I am so excited about the way this project went! As mentioned in the prior post, here, I created these prints in Photoshop with the idea in mind that I would try something similar to the project over at Infarrantly Creative (see this post).
Once the gorilla glue was dry, I was ready to adhere the prints to the wood. Super 77 has minimal overspray, but make sure you cover your work surface, cause this stuff is sti-iii-cky, for real. Spray a thin coat on both the back of the print and on the wood surface and lay the print in place, smoothing flat with your hand. This holds big time and bonds immediately, so make sure you have the pic lined up before placing it. I turned the piece over on a flat surface and applied pressure to the back to ensure I hadn’t missed any air bubbles. This part was really much easier than I thought it would be. I had no problem with air bubbles.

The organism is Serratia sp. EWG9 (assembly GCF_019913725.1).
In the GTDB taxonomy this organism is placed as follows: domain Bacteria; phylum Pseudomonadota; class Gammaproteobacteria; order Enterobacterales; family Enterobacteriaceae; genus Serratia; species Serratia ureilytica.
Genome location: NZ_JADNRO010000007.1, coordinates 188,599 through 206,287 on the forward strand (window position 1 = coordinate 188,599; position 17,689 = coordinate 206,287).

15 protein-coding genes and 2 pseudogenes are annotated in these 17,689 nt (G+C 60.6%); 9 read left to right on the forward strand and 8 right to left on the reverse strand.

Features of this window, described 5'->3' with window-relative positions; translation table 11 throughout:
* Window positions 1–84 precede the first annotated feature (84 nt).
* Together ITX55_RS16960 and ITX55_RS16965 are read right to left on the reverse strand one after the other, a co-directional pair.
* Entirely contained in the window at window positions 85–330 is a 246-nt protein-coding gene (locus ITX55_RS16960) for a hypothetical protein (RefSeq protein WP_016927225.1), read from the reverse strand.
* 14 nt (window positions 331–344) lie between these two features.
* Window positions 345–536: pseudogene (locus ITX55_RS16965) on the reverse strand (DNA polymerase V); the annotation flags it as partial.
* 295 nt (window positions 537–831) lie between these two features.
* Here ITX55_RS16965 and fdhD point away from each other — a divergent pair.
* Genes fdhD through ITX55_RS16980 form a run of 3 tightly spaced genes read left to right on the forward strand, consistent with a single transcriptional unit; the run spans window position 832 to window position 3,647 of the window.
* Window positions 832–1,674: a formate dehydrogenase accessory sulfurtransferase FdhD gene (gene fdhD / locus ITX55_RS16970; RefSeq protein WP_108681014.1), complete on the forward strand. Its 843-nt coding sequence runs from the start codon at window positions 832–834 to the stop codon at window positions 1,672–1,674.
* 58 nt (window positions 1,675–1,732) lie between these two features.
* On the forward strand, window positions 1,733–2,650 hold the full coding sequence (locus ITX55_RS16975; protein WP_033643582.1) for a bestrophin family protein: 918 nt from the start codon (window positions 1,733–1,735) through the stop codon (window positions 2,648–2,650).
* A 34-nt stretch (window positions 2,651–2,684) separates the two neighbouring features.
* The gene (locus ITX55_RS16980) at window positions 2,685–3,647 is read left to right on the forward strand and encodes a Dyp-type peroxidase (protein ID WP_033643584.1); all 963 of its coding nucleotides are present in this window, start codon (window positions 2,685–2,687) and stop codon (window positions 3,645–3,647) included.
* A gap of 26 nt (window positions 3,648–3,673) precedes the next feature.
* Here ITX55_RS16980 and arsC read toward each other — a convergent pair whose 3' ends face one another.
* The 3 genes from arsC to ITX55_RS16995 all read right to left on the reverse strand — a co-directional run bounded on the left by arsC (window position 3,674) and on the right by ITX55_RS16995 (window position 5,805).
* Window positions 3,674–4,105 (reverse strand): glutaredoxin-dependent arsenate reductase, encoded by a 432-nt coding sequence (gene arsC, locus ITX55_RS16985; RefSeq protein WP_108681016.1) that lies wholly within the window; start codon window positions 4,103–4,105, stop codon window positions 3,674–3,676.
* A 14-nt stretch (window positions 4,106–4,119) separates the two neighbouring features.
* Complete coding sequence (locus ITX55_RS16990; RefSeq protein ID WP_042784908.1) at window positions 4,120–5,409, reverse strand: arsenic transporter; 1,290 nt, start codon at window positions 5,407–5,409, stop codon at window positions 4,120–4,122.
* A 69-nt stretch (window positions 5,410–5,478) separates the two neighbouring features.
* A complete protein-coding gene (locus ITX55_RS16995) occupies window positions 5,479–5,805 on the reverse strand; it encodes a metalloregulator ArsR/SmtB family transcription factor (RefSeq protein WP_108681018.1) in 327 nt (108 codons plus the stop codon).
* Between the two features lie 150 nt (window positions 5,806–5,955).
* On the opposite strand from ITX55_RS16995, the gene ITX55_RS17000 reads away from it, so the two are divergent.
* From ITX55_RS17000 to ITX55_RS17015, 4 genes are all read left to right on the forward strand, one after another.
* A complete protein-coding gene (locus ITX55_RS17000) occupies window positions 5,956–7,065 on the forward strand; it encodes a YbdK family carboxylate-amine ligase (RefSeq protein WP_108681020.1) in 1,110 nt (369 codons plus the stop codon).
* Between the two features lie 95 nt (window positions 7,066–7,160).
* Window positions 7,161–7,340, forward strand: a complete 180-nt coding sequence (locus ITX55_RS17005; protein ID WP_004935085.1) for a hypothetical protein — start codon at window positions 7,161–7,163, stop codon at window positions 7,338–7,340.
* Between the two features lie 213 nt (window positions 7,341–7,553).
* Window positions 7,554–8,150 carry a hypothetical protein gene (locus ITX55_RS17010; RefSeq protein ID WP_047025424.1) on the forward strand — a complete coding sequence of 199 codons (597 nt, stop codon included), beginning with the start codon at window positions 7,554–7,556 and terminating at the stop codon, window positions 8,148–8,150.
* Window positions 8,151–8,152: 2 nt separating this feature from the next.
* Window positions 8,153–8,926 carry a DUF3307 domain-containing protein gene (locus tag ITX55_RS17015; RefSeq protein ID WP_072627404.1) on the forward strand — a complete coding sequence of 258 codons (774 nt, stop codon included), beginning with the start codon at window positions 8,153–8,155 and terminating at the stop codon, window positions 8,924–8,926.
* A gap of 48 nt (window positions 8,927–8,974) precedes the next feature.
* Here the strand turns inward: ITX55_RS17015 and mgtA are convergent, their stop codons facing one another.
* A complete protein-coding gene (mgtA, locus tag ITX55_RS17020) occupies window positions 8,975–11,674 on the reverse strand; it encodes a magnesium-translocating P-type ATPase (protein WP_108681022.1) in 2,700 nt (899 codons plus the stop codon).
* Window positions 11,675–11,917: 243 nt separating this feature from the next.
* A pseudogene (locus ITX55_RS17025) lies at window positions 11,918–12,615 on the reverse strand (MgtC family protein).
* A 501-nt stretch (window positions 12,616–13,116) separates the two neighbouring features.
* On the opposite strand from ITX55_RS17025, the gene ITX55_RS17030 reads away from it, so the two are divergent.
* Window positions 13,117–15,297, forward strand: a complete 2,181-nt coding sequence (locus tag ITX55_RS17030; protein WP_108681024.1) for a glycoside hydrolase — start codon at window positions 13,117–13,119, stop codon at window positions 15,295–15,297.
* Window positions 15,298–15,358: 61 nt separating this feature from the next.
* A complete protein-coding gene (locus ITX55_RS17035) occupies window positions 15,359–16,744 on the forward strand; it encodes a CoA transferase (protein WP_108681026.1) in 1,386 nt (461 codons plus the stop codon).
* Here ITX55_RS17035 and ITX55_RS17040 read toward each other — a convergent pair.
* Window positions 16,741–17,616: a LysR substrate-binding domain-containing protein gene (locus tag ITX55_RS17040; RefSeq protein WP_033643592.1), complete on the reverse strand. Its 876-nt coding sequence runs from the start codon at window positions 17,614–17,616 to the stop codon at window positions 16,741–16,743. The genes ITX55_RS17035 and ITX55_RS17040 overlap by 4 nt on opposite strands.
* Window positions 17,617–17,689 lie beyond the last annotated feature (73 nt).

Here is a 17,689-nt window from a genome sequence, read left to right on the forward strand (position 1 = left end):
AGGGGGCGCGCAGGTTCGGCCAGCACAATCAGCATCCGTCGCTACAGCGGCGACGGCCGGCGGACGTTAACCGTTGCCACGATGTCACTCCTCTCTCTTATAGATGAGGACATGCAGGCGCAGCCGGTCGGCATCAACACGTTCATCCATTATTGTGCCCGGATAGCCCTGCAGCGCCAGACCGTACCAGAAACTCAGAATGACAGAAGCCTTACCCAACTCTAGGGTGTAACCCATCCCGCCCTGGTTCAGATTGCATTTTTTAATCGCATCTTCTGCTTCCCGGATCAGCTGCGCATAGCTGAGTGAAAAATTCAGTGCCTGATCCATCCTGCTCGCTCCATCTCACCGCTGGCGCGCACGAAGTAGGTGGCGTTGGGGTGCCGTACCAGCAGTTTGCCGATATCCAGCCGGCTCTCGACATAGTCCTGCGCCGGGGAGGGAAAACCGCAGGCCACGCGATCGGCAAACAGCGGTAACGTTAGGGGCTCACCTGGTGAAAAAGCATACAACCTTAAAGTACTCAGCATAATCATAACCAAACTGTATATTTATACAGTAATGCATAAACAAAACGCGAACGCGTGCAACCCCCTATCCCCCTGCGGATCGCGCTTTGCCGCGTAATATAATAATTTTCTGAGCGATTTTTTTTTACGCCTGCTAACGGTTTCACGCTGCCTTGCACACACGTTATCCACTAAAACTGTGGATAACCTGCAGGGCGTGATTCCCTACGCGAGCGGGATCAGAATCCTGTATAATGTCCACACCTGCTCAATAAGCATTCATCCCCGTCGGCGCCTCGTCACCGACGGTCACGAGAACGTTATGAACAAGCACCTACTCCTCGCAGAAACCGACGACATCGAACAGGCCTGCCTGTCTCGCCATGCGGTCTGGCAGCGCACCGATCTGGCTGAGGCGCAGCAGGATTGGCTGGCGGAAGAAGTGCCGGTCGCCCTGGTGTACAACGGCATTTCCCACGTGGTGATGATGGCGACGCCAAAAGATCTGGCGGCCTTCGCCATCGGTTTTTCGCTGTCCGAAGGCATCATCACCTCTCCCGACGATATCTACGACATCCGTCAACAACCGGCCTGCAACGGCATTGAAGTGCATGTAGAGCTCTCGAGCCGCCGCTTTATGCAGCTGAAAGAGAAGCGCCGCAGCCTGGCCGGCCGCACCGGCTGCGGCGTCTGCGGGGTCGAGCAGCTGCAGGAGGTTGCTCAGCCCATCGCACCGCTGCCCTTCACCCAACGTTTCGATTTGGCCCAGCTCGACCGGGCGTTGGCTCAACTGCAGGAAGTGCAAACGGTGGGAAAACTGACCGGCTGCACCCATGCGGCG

Next, the fun step using Mod Podge Brushstrokes. I just recently ran across a post using this medium and I am in love. I used a 1 inch foam bruse and small texturizing brush. I read that if you are painting the Mod Podge onto photo paper, you should use an acrylic sealer before applying. This was just glossy stock, and I had no problem with ink bleeding. You may want to test a small area before painting your entire work. I just applied strokes randomly. There wasn’t a lot of strategy. The prints themselves I made with a painted effect in photoshop, so I kinda followed along the strokes in the images, but mostly it was just random. Look how cool they are. They look like for real oil paintings!
After the Mod Podge dried for about 30 mintues, I applied gesso to the sides of the wood (you could also use primer), then painted with white acrylic over that.